Over 40 Iraqi professionals attended a public awareness session on the World Trade Organization (WTO). Coming from the government, businesses, and higher education, these professionals received training on WTO rules for the safety and quality of products in international trade. This and other public awareness efforts help inform Iraq's leaders about the process and details of rejoining global markets.

The session, conducted by trade experts from USAID's Izdihar project, explained the business impacts of these rules and discussed possible strategies to meet existing international standards, increase Iraqi exports and protect Iraqis from the importation of poor quality products.

A Baghdad businessman noted, "Nowadays, many goods enter Iraq that don't match international standards due to the absence of monitoring and many of these goods are of poor quality or unhealthy for consumption. We need to learn more about international standards and the regulations of the WTO. They protect consumers."

The Government of Iraq recently submitted its Memorandum on the Foreign Trade Regime to begin the accession process and is preparing to answer questions from WTO member countries about the document. Accession into the WTO would increase Iraq's foreign direct investment and lay the foundation for a globalized economy. Although actual accession may take years, to be eligible for membership Iraq will need to implement economic reforms that promote economic freedom and growth.

Iraqi bankers to establish a loan guarantee company with support from USAID's Izdihar program. In forming an Advisory Committee of 24 private Iraqi banks, Iraqi bankers recently took the first steps in establishing a private company to guarantee small business loans and select microfinance institutions. The Al-Iraq Bank Guarantee Company will provide loan guarantees for well-appraised projects of small-and medium-sized enterprises and eligible microfinance institutions.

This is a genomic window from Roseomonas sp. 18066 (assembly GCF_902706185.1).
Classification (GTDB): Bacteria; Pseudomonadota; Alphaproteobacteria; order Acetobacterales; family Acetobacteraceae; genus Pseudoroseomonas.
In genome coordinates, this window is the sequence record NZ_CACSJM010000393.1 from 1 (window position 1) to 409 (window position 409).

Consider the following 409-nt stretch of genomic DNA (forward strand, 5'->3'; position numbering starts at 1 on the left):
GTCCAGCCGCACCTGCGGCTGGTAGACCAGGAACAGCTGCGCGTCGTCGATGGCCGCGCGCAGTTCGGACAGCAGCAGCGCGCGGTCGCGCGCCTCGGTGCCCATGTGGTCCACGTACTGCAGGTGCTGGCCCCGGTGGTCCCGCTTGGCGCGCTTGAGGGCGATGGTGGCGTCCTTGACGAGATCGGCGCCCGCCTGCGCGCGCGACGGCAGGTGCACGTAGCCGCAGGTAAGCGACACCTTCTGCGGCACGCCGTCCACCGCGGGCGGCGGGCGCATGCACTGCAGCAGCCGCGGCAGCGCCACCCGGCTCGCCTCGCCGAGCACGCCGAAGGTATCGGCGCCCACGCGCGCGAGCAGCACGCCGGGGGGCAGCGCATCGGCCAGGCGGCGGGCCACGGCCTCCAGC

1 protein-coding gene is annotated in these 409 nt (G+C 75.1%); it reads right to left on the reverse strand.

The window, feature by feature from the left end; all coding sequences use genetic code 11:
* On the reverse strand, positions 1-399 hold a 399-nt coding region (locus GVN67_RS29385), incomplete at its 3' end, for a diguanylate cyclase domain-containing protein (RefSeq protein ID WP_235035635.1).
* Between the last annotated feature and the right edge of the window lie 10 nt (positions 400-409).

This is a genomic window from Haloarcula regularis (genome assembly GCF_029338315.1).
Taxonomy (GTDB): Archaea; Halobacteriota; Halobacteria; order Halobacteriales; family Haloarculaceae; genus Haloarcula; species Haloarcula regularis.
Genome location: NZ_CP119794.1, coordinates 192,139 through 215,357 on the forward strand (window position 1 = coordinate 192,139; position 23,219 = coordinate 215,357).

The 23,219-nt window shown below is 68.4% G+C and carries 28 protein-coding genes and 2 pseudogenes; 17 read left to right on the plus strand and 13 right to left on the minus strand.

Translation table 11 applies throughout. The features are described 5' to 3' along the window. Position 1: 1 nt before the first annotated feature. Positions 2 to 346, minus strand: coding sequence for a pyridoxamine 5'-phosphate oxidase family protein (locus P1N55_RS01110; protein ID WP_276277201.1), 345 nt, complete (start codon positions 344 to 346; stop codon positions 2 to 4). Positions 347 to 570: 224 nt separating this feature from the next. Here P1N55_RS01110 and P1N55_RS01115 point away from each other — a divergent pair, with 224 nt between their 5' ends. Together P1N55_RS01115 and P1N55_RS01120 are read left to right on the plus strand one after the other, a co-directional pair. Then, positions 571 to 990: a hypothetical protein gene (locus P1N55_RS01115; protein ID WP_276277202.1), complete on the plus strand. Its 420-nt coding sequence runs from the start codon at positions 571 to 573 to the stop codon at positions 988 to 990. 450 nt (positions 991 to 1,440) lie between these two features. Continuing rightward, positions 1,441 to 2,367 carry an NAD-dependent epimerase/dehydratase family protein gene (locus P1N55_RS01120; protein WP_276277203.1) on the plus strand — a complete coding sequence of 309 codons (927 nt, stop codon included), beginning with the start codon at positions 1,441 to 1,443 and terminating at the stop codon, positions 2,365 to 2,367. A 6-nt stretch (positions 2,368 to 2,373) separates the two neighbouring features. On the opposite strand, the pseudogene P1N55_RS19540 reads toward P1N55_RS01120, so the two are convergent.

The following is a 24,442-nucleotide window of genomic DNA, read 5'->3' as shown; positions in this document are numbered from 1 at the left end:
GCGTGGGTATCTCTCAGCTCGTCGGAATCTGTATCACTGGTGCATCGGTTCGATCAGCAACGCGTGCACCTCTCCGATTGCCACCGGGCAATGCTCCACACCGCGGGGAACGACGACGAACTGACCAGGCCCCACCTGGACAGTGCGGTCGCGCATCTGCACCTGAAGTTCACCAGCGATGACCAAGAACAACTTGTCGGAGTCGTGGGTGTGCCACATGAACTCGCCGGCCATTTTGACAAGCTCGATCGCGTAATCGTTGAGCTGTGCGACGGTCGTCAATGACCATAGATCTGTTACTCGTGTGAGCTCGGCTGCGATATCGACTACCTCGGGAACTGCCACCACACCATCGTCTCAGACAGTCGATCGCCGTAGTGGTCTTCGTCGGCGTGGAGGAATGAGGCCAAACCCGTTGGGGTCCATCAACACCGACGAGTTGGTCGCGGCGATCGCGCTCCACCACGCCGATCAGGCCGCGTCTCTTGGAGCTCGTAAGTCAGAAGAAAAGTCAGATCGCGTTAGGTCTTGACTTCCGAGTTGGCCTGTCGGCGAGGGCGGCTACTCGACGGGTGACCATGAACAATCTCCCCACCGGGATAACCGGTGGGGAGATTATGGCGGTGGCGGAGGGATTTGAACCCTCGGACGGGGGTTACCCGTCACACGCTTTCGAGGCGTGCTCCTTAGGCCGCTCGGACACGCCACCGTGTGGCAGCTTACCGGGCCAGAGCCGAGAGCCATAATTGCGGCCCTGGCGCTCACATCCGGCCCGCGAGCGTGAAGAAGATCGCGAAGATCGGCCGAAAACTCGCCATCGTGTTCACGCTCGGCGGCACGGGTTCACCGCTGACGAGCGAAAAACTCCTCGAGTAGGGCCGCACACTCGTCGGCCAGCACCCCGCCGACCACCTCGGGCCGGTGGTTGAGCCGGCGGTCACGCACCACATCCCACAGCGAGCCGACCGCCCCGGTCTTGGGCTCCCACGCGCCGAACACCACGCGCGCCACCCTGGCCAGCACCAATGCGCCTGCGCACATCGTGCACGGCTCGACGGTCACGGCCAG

The new loan guarantee company will be the first of its kind in Iraq. Currently, small and medium-sized businesses need hard collateral to access loans since lenders do not have adequate legal recourse if a borrower defaults. The Al-Iraq Bank Guarantee Company will provide a new level of financial security, helping expand access to credit for private sector firms throughout the country. The guarantee company is being established on the basis of best practices worldwide.

The new company will enhance access to credit for eligible small, medium, and micro-sized companies as well as support the use of modern credit methods, sound banking practices, and the ability of Iraq's small and start-up businesses to generate new jobs.


USAID's goals are to work in conjunction with Iraqi ministries, the private sector, and higher education institutions to revitalize agricultural production, stimulate income and employment generation, nurture rural development initiatives, and rehabilitate the natural resource base.


Canal bridge in Babylon completed. This week, local workers completed reconstruction of a canal bridge in Babylon governorate. The Agriculture Reconstruction and Development Program for Iraq (ARDI), funded by USAID, financed the project.

The reconstruction of the bridge directly benefits 40,000 rural families from 35 communities in the district. By reducing costs to farmers who bring their crops to markets, the bridge increases profit margins. ARDI believes that the rising profitability of the region's agriculture will encourage more output and even larger earnings.

Due to the improved efficiency of travel, the bridge is increasing rural Iraqis' access to government resources and services. Additionally, the bridge provides children with improved transit to the six schools located on the other side of the canal.